Tuesday, September 28, 2010

The Little State Fair

This the week for the Little State Fair in Ohio, the Brown County Fair in Georgetown, Ohio. My parents took me to my first Brown County Fair in the 50's. It became a family tradition as we all loved the fair.

This is the 159th annual fair. Can you even imagine what the first ones were like? The fair was started as a place to show off your crop and talk to your neighbors and get away from the farm for a while. I don't know when the carnival entered in.
1951-1960
The 100th Brown County Fair was held in 1951.
in 1951 Gooding Amusement Co. from Hillard, Ohio provided rides and payed the fair board $50 for use of electricity.
In 1952 School Day was established with County Superintendent H.D. West, allowing school buses to bring students to the fair.
Celebrity mule races of local people were held in 1954 and had 3 heats daily.
In 1955 it rained three of the four days and the fair board had to borrow $15,000 to pay bills.
Championship wrestling both men and women was held in front of the grandstand in 1955.
In 1956 the Republicans and Democrats requested that each party rent space to pass out literature.
In 1956 the Georgetown Business and Professional Club was given permission to hold a Beauty Queen Contest. Wrist-watches were given to the winners.
In 1957 the fair board purchased $10,000 of liability insurance for $211. Today, $1,000,000 of liability insurance is over $20,000 for the fair.
In 1957 is was determined that Brown County Teachers who did not travel on the buses to the fair with the students would be charged the regular gate admission of $0.75.
In 1958 the fair board paid $1.00 per hour for unskilled labor and $1.50 for skilled labor before and during the fair.
In 1959 was the first year the fair board bought rain insurance.
In 1960 general admission prices were raised to $1.00.1961-1970
In 1961skydivers from Williamsburg, Ohio were hired to make nine jumps onto the fairgrounds for $125.
In 1962 rain again affected fair receipts and the board had to borrow $8000 to pay premiums.
In 1963 the organist was paid $75.00 per day to play during horse shows.
In 1964 a week before the fair opened, the small grandstand built in 1937 burned to the ground.
In 1965 a rule was set into place that no pop was to be sold in cans because of the danger of people slipping on them.
In 1965 the first two days of the fair were completely rained out and was extended to Sunday to help make up for the loss.
In 1966 the fair board included a rain date of Sunday, October 2. A first in fair history and it was used because Friday was a rain out.
In 1966 was the first Speed Tractor Pull. The sled nothing more than a boiler plate. A small tractor was added for weight. Chairs were placed every 20 feet along each side of the track. Volunteers from the audience sat on the chairs. As the tractor began to pull and the sled passed, a person from each side would step on, adding weight.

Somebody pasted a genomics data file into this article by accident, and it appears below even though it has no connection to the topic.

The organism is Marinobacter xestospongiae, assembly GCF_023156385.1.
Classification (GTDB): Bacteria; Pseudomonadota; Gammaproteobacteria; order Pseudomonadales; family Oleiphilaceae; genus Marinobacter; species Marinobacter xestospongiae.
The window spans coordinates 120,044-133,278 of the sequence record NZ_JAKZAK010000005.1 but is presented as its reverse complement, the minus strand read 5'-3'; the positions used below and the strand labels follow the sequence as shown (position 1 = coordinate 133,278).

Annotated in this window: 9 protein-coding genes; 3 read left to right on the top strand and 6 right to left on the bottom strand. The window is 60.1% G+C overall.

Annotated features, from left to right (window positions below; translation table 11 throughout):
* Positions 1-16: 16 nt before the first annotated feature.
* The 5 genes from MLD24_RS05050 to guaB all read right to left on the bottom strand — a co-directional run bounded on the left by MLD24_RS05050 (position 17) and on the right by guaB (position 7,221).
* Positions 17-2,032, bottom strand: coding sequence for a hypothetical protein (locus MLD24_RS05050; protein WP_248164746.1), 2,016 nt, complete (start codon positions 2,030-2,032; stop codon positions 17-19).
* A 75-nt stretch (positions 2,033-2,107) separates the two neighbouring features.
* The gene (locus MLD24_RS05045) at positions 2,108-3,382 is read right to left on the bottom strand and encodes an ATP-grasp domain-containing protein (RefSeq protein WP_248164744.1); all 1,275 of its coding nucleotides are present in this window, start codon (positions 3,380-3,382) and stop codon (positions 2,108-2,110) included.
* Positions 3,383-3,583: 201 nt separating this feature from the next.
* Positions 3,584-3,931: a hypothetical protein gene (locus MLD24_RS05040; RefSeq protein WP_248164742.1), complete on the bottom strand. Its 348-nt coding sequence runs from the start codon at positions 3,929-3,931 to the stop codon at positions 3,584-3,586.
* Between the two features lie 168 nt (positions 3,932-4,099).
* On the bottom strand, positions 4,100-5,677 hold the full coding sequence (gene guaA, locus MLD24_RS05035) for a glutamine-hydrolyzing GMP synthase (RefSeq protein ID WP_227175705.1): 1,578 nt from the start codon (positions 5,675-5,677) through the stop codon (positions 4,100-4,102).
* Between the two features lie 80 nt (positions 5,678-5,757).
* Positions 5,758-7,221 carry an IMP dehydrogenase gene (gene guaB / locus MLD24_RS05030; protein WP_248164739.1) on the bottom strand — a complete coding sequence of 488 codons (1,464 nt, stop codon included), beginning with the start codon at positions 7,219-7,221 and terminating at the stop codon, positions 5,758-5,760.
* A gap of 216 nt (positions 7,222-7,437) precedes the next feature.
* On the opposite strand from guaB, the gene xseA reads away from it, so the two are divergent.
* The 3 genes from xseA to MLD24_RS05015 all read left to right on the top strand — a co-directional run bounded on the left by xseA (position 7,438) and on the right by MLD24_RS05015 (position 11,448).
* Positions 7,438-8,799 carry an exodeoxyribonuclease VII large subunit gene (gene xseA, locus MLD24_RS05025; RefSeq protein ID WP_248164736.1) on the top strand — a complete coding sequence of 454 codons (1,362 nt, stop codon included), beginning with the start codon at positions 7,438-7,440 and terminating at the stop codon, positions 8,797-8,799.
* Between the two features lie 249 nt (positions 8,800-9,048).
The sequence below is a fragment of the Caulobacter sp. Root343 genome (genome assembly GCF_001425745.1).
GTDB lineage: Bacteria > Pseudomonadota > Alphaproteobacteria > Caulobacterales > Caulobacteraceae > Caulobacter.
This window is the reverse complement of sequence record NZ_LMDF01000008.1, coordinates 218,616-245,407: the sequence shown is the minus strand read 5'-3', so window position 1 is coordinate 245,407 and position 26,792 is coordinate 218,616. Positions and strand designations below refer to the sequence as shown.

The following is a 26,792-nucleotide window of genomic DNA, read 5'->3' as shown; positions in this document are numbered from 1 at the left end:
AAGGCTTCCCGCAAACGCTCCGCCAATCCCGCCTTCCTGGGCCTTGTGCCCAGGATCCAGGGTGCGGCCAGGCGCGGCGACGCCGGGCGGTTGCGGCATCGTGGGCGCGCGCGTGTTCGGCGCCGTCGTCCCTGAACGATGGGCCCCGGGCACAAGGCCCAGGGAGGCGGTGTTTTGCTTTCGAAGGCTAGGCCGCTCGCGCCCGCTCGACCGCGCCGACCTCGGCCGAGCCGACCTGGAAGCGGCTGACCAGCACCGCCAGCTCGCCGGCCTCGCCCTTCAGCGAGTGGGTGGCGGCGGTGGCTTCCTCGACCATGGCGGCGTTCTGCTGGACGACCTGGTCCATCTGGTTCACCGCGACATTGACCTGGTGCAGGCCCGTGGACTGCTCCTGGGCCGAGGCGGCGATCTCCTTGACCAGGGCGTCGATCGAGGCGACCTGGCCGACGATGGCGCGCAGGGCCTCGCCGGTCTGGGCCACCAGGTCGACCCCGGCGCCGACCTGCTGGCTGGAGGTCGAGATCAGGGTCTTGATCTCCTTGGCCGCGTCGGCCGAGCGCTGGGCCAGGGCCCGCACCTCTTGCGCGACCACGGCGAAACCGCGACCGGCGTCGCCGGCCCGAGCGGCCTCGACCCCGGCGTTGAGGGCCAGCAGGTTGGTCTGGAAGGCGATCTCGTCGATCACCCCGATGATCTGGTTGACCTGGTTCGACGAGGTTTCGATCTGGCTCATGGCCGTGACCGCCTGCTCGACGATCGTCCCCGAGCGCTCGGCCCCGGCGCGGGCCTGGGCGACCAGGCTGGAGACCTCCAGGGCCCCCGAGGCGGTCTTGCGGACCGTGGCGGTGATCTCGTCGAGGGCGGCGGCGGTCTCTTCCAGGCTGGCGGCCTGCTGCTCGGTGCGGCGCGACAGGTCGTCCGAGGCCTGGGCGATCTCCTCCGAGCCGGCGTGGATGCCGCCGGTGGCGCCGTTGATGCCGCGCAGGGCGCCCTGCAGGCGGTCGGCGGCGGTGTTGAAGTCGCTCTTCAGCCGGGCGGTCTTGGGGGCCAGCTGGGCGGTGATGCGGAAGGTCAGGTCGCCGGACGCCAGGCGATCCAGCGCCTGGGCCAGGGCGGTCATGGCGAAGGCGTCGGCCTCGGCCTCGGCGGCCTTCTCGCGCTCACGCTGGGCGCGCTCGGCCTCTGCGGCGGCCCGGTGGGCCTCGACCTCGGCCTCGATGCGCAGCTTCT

Yes I remember that. It was the most exciting thing I ever saw involving a farm tractor. The bug bit me and I had to build my own tractor in the 70's and pull in my own county fair. I never won there. I always came in second. It was and is a very competitive pull.

I also remember those rain out years. Those were bad years for the farm. You couldn't harvest your corn. One year we lost it all to floods.

In 1967 was the first year the fair book cover contest was sponsored by the fair board.
In 1968 the Lawn and Garden Tractor Pull was approved.
In 1968 the Brown County Historical Society asked permission to move the Dixon-Washburn Log House next to the Old Timers Building.
In 1969 the Brown County Fair became a 5-day event lasting Tuesday through Saturday.
In 1970 another Friday was rained out and the schedule was held over for Sunday.
The retirement of the debt and the burning of the mortgage in 1970 was mainly due to the income generated by the tractor pulls.

The tractor pulls always brought in pullers and visitors from far away. No wonder it was so popular it helped build the fair.

People had to have something more than regular fair food so a pork producers group was started and started selling pork tenderloin sandwiches. They have sold millions. That money helped build many of the new structures presently on the grounds.

My 4-H Agent Al Rhonemus was always highly involved in the management and work of that fair and probably nicknamed it the Little State Fair.

Al passed away over the winter and is missing his first fair. He sure gave everything he had and taught us students well.

Go visit the fair if you have the chance to before Saturday night.

Ed

3 comments:

  1. My sister said don't forget when she won the market hog show with her Duroc Big Red!

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  2. I was just sitting here thinking that this sort of thing would probably only be interesting to those of us who grew up on a farm. But that's okay, I really enjoyed your little stroll through local history!

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  3. I bet a lot of communities have a similar story yet each is unique due to its people and that place in its time in history.

    They don't call it the Little State Fair for nothing!

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